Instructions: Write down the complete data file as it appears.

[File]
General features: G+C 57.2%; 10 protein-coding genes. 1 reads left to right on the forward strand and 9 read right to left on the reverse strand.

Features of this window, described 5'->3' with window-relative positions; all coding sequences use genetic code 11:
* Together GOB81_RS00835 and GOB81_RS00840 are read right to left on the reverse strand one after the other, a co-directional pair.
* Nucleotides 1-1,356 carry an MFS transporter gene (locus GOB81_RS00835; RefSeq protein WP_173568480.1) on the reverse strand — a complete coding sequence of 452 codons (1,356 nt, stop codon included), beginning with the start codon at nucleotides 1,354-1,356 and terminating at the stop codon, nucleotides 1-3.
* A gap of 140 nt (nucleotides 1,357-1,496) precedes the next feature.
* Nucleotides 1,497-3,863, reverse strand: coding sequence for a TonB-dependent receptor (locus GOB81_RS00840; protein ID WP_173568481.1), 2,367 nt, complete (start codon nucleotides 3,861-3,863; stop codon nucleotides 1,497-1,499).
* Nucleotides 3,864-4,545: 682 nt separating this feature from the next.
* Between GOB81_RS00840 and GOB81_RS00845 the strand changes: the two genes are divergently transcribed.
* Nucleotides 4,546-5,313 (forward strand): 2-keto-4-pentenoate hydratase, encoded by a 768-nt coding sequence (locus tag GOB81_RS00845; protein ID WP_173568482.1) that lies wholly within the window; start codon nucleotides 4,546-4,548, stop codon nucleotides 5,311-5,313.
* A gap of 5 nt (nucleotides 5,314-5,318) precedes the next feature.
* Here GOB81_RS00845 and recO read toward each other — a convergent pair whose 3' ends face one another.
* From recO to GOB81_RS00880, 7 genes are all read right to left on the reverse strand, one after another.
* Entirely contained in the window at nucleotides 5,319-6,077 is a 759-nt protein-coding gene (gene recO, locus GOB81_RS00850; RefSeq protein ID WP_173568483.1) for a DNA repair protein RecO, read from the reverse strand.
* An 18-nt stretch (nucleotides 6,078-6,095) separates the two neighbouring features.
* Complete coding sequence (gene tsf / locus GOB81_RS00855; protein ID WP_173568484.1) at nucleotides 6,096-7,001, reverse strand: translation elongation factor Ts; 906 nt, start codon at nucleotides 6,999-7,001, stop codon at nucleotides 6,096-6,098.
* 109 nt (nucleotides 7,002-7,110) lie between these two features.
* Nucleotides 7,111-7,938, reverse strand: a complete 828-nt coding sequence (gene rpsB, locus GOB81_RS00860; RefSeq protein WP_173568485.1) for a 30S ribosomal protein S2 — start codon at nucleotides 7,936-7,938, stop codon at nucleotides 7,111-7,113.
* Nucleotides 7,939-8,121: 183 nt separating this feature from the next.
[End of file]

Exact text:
General features: G+C 57.2%; 10 protein-coding genes. 1 reads left to right on the forward strand and 9 read right to left on the reverse strand.

Features of this window, described 5'->3' with window-relative positions; all coding sequences use genetic code 11:
* Together GOB81_RS00835 and GOB81_RS00840 are read right to left on the reverse strand one after the other, a co-directional pair.
* Nucleotides 1-1,356 carry an MFS transporter gene (locus GOB81_RS00835; RefSeq protein WP_173568480.1) on the reverse strand — a complete coding sequence of 452 codons (1,356 nt, stop codon included), beginning with the start codon at nucleotides 1,354-1,356 and terminating at the stop codon, nucleotides 1-3.
* A gap of 140 nt (nucleotides 1,357-1,496) precedes the next feature.
* Nucleotides 1,497-3,863, reverse strand: coding sequence for a TonB-dependent receptor (locus GOB81_RS00840; protein ID WP_173568481.1), 2,367 nt, complete (start codon nucleotides 3,861-3,863; stop codon nucleotides 1,497-1,499).
* Nucleotides 3,864-4,545: 682 nt separating this feature from the next.
* Between GOB81_RS00840 and GOB81_RS00845 the strand changes: the two genes are divergently transcribed.
* Nucleotides 4,546-5,313 (forward strand): 2-keto-4-pentenoate hydratase, encoded by a 768-nt coding sequence (locus tag GOB81_RS00845; protein ID WP_173568482.1) that lies wholly within the window; start codon nucleotides 4,546-4,548, stop codon nucleotides 5,311-5,313.
* A gap of 5 nt (nucleotides 5,314-5,318) precedes the next feature.
* Here GOB81_RS00845 and recO read toward each other — a convergent pair whose 3' ends face one another.
* From recO to GOB81_RS00880, 7 genes are all read right to left on the reverse strand, one after another.
* Entirely contained in the window at nucleotides 5,319-6,077 is a 759-nt protein-coding gene (gene recO, locus GOB81_RS00850; RefSeq protein ID WP_173568483.1) for a DNA repair protein RecO, read from the reverse strand.
* An 18-nt stretch (nucleotides 6,078-6,095) separates the two neighbouring features.
* Complete coding sequence (gene tsf / locus GOB81_RS00855; protein ID WP_173568484.1) at nucleotides 6,096-7,001, reverse strand: translation elongation factor Ts; 906 nt, start codon at nucleotides 6,999-7,001, stop codon at nucleotides 6,096-6,098.
* 109 nt (nucleotides 7,002-7,110) lie between these two features.
* Nucleotides 7,111-7,938, reverse strand: a complete 828-nt coding sequence (gene rpsB, locus GOB81_RS00860; RefSeq protein WP_173568485.1) for a 30S ribosomal protein S2 — start codon at nucleotides 7,936-7,938, stop codon at nucleotides 7,111-7,113.
* Nucleotides 7,939-8,121: 183 nt separating this feature from the next.